Downtown business owner (and former Cobourg councillor) Theresa Rickerby sent her statement to be read. Rickerby commended Mayor Lucas Cleveland for his Facebook post calling members of the community to work together for meaningful change – because, she said, Cobourg is in crisis.

The volunteering she has done recently has been a wake-up call, especially coming on the heels of the tragic suicide of her troubled nephew who could not deal with his anxiety, homelessness and substance-abuse issues.

Along with the stories of seniors losing their rental housing and unable to afford anywhere else, she is especially haunted by young people couch surfing, sleeping on the streets, sometimes prostituting themselves to get a place to stay for the night.

Then there’s the other side of things, she added.

“I hear the same message over and over – residents and visitors to Cobourg want a safe, walkable town.”

Sarah Norris Andrews had heard that a homeless person can be banished from a warming room if he or she tries to sleep there.

“Sleep is not merely a right but a biological necessity,” she said.

And what happens when the warming room at St. Peter’s closes at the end of March, Andrews wondered. That’s not spring – that’s a time of year when the average day-time temperature is 8 degreees Celsius.

Many of the speakers called for a declaration of emergency, some for a task force to be formed. Following council debate, it was agreed that a declaration would carry legal implications, and – as the town’s representative on Northumberland County council – Mayor Lucas Cleveland reminded councillors that such a task force already exists at the county level.

The matter will be discussed further at next week’s council meeting. Meanwhile, council also heard from Northumberland Sleeping Cabin Collective representative Alastair McKeating about moving the project forward.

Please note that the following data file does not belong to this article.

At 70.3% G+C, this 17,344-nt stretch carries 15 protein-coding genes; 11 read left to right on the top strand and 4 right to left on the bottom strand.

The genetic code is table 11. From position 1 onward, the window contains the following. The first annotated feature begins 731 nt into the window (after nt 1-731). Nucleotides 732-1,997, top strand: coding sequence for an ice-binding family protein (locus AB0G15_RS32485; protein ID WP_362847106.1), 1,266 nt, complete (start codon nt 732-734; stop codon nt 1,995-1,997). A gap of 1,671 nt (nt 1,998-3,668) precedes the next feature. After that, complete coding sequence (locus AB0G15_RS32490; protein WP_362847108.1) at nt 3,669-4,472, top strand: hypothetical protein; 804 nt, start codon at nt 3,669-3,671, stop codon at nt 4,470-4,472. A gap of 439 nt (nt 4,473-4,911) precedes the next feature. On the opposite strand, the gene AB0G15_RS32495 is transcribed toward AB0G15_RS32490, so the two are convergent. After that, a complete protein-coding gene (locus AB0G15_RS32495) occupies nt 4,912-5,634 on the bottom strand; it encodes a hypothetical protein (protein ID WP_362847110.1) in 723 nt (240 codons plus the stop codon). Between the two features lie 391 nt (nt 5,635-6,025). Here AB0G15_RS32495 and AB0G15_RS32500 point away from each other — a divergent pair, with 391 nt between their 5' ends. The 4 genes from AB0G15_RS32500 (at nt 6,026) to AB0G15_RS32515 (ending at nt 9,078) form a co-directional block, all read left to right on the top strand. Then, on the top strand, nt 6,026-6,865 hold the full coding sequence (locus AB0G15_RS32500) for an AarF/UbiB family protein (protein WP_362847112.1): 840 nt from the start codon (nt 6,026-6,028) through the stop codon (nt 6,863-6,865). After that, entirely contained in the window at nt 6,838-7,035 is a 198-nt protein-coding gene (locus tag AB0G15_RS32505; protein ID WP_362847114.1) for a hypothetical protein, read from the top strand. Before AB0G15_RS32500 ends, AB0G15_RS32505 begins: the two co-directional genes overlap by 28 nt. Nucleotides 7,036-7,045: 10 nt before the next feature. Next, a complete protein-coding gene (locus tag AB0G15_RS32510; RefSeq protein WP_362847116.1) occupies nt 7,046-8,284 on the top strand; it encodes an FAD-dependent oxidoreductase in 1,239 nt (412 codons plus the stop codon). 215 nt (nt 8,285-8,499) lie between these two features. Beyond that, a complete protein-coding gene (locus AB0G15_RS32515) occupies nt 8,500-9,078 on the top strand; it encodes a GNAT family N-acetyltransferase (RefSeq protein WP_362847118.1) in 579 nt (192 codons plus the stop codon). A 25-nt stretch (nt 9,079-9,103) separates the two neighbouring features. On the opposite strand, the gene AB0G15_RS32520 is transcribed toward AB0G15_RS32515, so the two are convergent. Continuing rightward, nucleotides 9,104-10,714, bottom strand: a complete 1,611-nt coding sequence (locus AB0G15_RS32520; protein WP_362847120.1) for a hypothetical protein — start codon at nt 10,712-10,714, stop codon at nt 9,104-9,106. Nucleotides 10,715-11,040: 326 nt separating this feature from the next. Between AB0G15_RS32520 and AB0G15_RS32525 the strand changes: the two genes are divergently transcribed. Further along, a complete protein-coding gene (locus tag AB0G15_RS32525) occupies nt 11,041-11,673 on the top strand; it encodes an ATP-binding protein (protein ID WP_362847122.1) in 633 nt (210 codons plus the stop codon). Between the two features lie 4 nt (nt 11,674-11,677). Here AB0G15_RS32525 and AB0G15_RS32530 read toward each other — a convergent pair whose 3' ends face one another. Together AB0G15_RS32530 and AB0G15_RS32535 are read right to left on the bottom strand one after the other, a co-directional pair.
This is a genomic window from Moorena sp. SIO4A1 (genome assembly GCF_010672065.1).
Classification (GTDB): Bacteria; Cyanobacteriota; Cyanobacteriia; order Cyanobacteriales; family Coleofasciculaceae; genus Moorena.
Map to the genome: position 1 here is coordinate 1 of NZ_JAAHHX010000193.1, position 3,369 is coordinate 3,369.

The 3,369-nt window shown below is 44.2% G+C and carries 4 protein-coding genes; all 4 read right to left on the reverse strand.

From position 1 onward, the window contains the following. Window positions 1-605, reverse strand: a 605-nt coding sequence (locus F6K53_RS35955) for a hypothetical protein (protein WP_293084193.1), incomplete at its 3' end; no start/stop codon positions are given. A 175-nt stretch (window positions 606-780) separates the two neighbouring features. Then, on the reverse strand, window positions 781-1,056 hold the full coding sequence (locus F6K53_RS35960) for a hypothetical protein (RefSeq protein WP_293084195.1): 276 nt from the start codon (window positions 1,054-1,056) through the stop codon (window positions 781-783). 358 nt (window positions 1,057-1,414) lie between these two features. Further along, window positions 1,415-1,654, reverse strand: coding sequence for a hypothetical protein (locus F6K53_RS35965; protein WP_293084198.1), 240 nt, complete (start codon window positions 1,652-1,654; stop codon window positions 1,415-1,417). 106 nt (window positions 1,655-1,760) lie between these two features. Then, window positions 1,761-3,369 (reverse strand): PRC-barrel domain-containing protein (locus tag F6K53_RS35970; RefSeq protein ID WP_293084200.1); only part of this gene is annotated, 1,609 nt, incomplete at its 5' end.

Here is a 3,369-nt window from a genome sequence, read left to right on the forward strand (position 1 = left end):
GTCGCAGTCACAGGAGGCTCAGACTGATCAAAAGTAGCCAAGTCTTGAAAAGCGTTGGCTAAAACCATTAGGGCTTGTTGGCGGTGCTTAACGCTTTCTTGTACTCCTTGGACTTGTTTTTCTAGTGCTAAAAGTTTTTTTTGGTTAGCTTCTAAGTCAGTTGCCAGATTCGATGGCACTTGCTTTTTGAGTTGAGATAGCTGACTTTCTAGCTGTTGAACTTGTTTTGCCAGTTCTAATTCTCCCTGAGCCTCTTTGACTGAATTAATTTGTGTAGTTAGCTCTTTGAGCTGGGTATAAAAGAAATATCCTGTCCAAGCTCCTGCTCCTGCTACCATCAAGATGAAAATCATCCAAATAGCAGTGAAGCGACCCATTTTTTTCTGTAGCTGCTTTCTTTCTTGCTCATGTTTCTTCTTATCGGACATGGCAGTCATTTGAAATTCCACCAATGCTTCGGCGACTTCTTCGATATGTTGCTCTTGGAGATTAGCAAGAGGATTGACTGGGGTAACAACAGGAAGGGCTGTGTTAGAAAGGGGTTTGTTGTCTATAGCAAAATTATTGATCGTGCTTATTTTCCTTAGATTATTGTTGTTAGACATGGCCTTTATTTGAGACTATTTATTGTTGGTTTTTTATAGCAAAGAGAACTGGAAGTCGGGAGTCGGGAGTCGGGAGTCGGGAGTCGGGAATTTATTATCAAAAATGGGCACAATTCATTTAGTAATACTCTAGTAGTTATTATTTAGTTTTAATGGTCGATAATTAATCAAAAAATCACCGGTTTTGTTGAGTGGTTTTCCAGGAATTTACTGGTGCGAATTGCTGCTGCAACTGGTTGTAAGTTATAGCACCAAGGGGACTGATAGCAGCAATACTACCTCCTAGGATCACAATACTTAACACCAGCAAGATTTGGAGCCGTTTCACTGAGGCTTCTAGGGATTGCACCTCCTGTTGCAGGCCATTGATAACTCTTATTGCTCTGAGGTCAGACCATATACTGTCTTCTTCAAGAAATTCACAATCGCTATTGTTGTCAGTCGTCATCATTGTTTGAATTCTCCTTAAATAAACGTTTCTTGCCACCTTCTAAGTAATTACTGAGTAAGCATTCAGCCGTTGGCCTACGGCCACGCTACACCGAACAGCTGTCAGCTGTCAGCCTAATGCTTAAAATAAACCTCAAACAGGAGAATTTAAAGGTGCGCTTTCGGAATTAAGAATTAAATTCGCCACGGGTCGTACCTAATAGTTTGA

One item that McKeating admitted remains undone is public consultation. He acknowledged the petition that was brought before council of residents in the Furnace Street area.

“People think this will bring addiction, mental-health issues and crime to a community – those problems are here now, and we think what we have is a first step,” he said.

When asked how long that might take, McKeating allowed that four weeks should suffice.

Council then passed a motion to bring the matter back to the committee-of-the-whole meeting set for April 3 in order to allow consultation not only with the broader community but also with partner agencies, such as Cobourg Police Service, Cobourg Fire Department, Northumberland County and the Haliburton Kawartha Pine Ridge District Health Unit.

The motion also requires the Greenwood Coalition – the agency behind the NSCC – to provide council with further details on the governance model planned for the project.

Cecilia Nasmith
Author: Cecilia Nasmith